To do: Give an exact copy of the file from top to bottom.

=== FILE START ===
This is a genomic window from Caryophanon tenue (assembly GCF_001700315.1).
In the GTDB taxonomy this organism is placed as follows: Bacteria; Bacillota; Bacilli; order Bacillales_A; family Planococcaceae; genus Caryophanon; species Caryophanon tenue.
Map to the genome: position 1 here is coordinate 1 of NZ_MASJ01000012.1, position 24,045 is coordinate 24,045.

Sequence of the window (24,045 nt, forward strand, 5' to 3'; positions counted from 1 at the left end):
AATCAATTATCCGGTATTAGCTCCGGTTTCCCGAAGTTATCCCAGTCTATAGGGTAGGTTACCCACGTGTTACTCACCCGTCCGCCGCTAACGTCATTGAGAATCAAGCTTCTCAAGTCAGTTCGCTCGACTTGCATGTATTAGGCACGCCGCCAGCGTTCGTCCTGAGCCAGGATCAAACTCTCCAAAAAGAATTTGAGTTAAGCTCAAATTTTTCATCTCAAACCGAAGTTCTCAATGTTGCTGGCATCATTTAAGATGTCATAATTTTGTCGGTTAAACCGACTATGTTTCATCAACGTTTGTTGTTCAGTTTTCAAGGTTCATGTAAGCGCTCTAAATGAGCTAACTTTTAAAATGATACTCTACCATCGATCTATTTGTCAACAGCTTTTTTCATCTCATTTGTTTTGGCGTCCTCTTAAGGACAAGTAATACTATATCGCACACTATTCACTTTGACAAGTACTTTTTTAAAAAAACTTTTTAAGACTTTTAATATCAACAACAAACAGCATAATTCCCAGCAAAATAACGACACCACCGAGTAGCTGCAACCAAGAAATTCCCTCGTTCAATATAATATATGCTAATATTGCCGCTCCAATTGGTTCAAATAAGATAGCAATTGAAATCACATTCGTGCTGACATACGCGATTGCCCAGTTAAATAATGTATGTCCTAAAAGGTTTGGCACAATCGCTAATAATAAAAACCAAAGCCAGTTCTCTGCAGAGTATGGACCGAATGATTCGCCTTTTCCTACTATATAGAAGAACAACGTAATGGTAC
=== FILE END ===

This is a genomic window from Caryophanon tenue (assembly GCF_001700315.1).
In the GTDB taxonomy this organism is placed as follows: Bacteria; Bacillota; Bacilli; order Bacillales_A; family Planococcaceae; genus Caryophanon; species Caryophanon tenue.
Map to the genome: position 1 here is coordinate 1 of NZ_MASJ01000012.1, position 24,045 is coordinate 24,045.

Sequence of the window (24,045 nt, forward strand, 5' to 3'; positions counted from 1 at the left end):
AATCAATTATCCGGTATTAGCTCCGGTTTCCCGAAGTTATCCCAGTCTATAGGGTAGGTTACCCACGTGTTACTCACCCGTCCGCCGCTAACGTCATTGAGAATCAAGCTTCTCAAGTCAGTTCGCTCGACTTGCATGTATTAGGCACGCCGCCAGCGTTCGTCCTGAGCCAGGATCAAACTCTCCAAAAAGAATTTGAGTTAAGCTCAAATTTTTCATCTCAAACCGAAGTTCTCAATGTTGCTGGCATCATTTAAGATGTCATAATTTTGTCGGTTAAACCGACTATGTTTCATCAACGTTTGTTGTTCAGTTTTCAAGGTTCATGTAAGCGCTCTAAATGAGCTAACTTTTAAAATGATACTCTACCATCGATCTATTTGTCAACAGCTTTTTTCATCTCATTTGTTTTGGCGTCCTCTTAAGGACAAGTAATACTATATCGCACACTATTCACTTTGACAAGTACTTTTTTAAAAAAACTTTTTAAGACTTTTAATATCAACAACAAACAGCATAATTCCCAGCAAAATAACGACACCACCGAGTAGCTGCAACCAAGAAATTCCCTCGTTCAATATAATATATGCTAATATTGCCGCTCCAATTGGTTCAAATAAGATAGCAATTGAAATCACATTCGTGCTGACATACGCGATTGCCCAGTTAAATAATGTATGTCCTAAAAGGTTTGGCACAATCGCTAATAATAAAAACCAAAGCCAGTTCTCTGCAGAGTATGGACCGAATGATTCGCCTTTTCCTACTATATAGAAGAACAACGTAATGGTAC